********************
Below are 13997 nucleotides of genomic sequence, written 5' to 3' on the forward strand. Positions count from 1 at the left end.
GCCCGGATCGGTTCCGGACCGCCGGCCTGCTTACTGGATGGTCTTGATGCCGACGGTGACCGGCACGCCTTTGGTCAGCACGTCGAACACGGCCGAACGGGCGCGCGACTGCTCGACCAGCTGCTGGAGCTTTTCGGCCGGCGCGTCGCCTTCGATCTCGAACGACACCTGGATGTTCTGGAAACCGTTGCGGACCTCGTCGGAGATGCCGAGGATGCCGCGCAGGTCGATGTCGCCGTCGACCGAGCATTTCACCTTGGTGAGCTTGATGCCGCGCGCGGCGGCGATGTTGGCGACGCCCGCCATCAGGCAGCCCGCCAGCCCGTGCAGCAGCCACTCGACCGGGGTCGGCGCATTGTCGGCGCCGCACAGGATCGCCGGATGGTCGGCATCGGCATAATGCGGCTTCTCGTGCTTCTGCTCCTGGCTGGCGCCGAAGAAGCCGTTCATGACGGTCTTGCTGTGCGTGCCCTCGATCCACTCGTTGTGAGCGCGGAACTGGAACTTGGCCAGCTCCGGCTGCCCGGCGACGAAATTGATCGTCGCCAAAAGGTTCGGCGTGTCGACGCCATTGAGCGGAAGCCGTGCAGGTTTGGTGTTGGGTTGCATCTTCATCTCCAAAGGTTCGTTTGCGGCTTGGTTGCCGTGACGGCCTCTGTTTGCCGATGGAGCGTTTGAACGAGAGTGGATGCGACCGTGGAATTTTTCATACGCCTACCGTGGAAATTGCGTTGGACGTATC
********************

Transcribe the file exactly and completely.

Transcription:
Below are 13997 nucleotides of genomic sequence, written 5' to 3' on the forward strand. Positions count from 1 at the left end.
GCCCGGATCGGTTCCGGACCGCCGGCCTGCTTACTGGATGGTCTTGATGCCGACGGTGACCGGCACGCCTTTGGTCAGCACGTCGAACACGGCCGAACGGGCGCGCGACTGCTCGACCAGCTGCTGGAGCTTTTCGGCCGGCGCGTCGCCTTCGATCTCGAACGACACCTGGATGTTCTGGAAACCGTTGCGGACCTCGTCGGAGATGCCGAGGATGCCGCGCAGGTCGATGTCGCCGTCGACCGAGCATTTCACCTTGGTGAGCTTGATGCCGCGCGCGGCGGCGATGTTGGCGACGCCCGCCATCAGGCAGCCCGCCAGCCCGTGCAGCAGCCACTCGACCGGGGTCGGCGCATTGTCGGCGCCGCACAGGATCGCCGGATGGTCGGCATCGGCATAATGCGGCTTCTCGTGCTTCTGCTCCTGGCTGGCGCCGAAGAAGCCGTTCATGACGGTCTTGCTGTGCGTGCCCTCGATCCACTCGTTGTGAGCGCGGAACTGGAACTTGGCCAGCTCCGGCTGCCCGGCGACGAAATTGATCGTCGCCAAAAGGTTCGGCGTGTCGACGCCATTGAGCGGAAGCCGTGCAGGTTTGGTGTTGGGTTGCATCTTCATCTCCAAAGGTTCGTTTGCGGCTTGGTTGCCGTGACGGCCTCTGTTTGCCGATGGAGCGTTTGAACGAGAGTGGATGCGACCGTGGAATTTTTCATACGCCTACCGTGGAAATTGCGTTGGACGTATC